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230 posts

Master Geek
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Topic # 201617 26-Aug-2016 18:10
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G'day.

I'm thinking I might upgrade to Full Flavour's gigabit plan from my current 100/120Mbps plan, given a recent price drop. And doing so would avoid me entering into a 12 month contract, as annoyingly required for a slightly lower priced 100/20Mbps plan. I'm fairly sure FF won't turn to custard over the next year, but I prefer to keep my options open nowadays, unless I'm avoiding a large initial fee like with getting fibre originally.

Anyway, as I have only an 802.11n router right now (supplied by FF - a Huawei HG253s V2 that has been reliable and stable as :-) ), and most of my devices I stream video to are on WiFi only, I really want a decent 802.11ac router first.

Now FF offers an $80 discount on this Linksys XAC1200 https://www.noelleeming.co.nz/shop/computers-tablets/accessories/networking-equipment/linksys-xac1200-au-ac1200-dual-band-with-smart-wi-fi-modem-router/prod132772.html , but before taking the plunge, I wonder if there are better choices for not much more, or preferably cheaper (since I am by nature cheap ;-) ), yet still balancing value and likely to last at least three years (I'm always happy when cheaper home networking tech that runs hot, manages that much).

Advice? I need to be able to do minor config like manually opening and routing a couple ports, and UPnP/NAT traversal must be solid. And as I say - WiFi able to handle gigabit networking is a must. I'm not worried about range much, as I'm in a small place. Dual band 2.4/5GHz is very handy to have.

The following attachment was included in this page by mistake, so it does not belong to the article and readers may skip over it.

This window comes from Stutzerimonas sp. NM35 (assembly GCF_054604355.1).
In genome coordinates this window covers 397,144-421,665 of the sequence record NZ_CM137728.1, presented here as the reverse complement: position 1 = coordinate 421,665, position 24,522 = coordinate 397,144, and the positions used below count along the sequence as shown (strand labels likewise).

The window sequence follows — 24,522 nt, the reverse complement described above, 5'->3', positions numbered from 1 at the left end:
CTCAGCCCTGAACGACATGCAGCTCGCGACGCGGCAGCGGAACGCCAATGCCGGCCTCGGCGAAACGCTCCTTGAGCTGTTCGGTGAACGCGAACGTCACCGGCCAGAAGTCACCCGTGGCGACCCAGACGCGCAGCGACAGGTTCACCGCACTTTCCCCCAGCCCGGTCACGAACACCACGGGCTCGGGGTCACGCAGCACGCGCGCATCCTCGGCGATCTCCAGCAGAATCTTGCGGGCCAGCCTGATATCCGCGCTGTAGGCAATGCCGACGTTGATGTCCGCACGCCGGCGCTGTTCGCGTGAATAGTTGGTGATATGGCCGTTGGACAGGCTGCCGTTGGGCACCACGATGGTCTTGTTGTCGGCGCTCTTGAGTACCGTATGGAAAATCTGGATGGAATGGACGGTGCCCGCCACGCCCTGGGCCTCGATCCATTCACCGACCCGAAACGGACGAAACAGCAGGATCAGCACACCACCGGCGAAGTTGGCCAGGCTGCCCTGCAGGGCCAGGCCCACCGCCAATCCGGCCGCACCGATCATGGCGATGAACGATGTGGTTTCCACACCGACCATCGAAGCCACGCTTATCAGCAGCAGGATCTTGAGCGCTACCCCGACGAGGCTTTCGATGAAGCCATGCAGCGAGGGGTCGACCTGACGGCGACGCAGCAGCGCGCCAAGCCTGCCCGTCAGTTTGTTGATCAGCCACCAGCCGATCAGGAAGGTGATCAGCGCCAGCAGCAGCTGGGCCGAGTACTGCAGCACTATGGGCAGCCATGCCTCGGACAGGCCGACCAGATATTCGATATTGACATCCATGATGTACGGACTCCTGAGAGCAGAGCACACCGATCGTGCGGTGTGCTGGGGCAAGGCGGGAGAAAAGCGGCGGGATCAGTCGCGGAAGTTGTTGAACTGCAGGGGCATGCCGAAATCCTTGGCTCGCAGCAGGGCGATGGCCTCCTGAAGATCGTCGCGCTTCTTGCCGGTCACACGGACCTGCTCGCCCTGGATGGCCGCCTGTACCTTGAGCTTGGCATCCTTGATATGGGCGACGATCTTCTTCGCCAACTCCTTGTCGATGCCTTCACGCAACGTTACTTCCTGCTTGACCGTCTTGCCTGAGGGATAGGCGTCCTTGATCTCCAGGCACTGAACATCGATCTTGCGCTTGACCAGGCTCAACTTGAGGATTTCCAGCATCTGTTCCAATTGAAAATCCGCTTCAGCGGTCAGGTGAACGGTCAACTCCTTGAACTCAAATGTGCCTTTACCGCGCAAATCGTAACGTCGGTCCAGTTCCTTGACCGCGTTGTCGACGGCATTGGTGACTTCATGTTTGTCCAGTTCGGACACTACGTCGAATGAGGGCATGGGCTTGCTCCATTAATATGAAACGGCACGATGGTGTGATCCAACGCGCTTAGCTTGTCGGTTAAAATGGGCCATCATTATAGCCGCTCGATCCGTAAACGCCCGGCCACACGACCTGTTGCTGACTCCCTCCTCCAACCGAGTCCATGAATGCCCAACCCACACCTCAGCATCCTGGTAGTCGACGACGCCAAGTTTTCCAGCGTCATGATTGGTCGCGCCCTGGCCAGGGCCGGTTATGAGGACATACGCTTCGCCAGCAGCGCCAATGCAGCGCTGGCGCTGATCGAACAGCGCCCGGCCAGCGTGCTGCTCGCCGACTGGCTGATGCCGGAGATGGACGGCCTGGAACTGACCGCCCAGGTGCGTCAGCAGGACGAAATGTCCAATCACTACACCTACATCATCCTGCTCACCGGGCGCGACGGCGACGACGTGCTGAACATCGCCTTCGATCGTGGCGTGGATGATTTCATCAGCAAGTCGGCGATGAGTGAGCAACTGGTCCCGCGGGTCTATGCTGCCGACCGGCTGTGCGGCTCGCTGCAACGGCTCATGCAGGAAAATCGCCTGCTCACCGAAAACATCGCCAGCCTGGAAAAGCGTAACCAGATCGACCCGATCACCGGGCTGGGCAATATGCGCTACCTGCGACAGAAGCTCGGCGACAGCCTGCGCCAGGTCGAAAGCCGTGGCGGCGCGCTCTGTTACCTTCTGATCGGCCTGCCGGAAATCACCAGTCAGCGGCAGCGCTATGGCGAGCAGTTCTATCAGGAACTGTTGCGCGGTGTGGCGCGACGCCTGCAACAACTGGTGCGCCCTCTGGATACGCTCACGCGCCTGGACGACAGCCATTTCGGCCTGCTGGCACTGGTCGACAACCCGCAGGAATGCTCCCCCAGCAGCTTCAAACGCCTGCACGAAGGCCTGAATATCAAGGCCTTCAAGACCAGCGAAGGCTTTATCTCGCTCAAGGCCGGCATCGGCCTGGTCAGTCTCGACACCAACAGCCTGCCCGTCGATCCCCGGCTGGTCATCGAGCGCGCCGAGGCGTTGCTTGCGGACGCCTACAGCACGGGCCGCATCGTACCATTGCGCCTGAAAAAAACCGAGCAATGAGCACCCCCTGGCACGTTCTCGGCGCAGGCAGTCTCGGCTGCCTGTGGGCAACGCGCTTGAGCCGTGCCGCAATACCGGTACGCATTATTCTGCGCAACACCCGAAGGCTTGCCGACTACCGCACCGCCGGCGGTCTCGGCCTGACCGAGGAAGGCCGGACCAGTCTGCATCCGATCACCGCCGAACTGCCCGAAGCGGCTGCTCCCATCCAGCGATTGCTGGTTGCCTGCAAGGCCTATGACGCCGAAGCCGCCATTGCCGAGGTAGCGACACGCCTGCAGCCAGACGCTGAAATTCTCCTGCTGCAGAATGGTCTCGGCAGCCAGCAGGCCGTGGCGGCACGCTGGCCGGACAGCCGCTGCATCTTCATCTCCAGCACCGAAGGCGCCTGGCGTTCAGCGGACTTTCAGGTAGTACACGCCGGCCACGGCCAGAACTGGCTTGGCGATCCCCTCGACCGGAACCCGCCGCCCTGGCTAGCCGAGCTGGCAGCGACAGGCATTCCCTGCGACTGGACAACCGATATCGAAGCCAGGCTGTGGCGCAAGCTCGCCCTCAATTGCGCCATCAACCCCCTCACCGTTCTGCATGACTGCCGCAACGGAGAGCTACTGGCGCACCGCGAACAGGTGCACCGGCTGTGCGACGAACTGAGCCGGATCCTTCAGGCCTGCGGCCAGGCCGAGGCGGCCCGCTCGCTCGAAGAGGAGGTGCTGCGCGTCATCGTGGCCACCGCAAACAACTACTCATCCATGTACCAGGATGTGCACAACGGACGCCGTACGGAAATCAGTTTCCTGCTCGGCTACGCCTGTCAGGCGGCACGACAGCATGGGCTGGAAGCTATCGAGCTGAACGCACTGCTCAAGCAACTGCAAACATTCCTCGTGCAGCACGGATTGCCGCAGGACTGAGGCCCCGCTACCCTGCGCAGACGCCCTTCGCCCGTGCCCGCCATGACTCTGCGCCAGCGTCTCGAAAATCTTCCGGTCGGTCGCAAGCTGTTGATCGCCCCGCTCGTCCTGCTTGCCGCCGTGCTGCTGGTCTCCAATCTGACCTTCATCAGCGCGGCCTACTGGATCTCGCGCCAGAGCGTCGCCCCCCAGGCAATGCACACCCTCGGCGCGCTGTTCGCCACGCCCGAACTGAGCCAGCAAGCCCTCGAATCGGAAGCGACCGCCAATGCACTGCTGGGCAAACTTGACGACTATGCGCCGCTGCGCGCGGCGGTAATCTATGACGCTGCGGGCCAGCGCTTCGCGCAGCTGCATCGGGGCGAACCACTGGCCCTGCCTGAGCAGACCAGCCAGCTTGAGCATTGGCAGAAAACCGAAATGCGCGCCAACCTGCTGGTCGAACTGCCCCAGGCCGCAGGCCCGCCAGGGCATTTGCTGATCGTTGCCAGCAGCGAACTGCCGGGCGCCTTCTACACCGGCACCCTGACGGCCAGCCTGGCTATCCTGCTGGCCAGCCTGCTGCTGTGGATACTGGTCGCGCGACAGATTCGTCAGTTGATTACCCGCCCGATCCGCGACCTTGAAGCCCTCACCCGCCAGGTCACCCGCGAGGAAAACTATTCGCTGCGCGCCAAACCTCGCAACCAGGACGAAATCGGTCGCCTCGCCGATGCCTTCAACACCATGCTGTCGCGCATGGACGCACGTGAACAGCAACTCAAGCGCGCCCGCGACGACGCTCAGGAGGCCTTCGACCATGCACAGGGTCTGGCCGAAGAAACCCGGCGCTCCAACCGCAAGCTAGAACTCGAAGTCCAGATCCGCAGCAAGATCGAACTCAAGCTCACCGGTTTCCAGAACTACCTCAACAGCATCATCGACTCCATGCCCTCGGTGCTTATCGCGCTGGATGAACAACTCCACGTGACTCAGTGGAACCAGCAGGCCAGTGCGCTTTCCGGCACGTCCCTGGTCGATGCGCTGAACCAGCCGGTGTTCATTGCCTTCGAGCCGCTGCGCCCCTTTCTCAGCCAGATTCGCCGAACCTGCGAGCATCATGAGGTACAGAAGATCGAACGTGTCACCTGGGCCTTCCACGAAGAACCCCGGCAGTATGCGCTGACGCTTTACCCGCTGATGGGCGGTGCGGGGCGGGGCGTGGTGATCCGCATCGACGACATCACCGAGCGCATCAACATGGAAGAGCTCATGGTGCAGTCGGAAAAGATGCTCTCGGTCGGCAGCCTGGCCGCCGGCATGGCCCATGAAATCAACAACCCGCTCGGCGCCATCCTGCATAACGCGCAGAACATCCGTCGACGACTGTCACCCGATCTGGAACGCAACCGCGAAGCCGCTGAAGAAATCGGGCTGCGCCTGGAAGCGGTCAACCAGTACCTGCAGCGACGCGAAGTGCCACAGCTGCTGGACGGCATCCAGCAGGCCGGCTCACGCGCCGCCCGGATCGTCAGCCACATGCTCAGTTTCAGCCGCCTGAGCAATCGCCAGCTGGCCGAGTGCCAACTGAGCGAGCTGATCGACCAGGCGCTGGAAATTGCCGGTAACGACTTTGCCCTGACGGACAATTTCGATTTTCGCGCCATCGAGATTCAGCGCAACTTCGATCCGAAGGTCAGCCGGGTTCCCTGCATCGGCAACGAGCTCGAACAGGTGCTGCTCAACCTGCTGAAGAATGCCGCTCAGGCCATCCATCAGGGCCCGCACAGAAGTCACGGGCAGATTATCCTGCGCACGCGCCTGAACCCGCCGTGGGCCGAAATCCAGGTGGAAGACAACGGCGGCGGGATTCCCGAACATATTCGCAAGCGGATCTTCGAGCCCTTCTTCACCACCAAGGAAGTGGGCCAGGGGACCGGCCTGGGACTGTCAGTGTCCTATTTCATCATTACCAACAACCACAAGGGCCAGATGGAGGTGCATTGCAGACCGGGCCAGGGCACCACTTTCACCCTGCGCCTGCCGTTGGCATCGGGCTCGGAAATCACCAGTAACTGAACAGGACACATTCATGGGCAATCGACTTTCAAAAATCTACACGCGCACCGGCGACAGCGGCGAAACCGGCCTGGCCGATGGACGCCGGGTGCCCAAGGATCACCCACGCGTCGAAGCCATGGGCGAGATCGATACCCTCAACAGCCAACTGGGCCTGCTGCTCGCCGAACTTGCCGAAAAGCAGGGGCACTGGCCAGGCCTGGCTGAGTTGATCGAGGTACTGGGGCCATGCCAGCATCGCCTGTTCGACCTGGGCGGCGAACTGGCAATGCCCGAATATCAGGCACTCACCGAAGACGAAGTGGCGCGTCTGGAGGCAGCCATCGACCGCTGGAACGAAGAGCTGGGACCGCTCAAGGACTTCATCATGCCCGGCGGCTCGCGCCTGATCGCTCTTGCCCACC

TIA :-)




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230 posts

Master Geek
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  Reply # 1618023 26-Aug-2016 18:20
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Or come to think of it, there's no reason I can't turn off the HG253s V2's N WiFi and just connect a cheaper AC WiFi access point. So suggestions there are also welcome :-)




"The surest sign that intelligent life exists elsewhere in the universe is that it has never tried to contact us."

 

- Calvin and Hobbes (Bill Watterson)

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  Reply # 1618106 26-Aug-2016 21:26
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Stable = very good and worth considering keeping.  You have the option of putting a new AC WiFi device (possibly using PoE) in a more central location and connecting it up to your current router.





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230 posts

Master Geek
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  Reply # 1618148 26-Aug-2016 23:33
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Yeah, you're right. Home WiFi access points seem rare nowadays, so keeping the HG253s V2 and adding an 802.11ac access point wasn't my first thought. But no reason not to do so, I suppose, especially since the HG253s V2 manages to be stable and hassle-free.

Much more stable, I might add, than any of the ADSL routers I've owned in the past decade. In fact the last time I had an ADSL router (or any cheap home router for that matter) that stable, it was my Thomson Speedtouch 500 series. Sadly it lacked one feature I desired back then - auto-restart after a power outage *sigh* Other than that it was darn near perfect for me back in the early 2000's.

As I've a small place and rarely game or watch video in the bedroom (the furtherest room from my living room - through two walls either side of a very short hallway), I'm really not fussed about wireless range. Mainly I want reasonably speedy 802.11ac WiFi speeds all within about 5m of my current router. My desktop is connected via gigabit ethernet, but everything else is on WiFi, and right now the HG253s V2's 802.11n only manages to transmit about a third of my fibre connection plan's bandwidth - about 30MBps of 100Mbps. So if I'm downloading a large file, it's much slower on anything but my desktop. I'd like that to change, especially when I move to a gigabit fibre plan.




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  Reply # 1618152 27-Aug-2016 00:09
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There are too many overpricec "AC 750" extenders out there, that are just 300 n + 433 AC in them (which is only 733, but anyway) - when you start to get to the really quick AC extenders/accesspoints, they are really pricy and getting close to the cost of an AC router anyway.





Richard rich.ms

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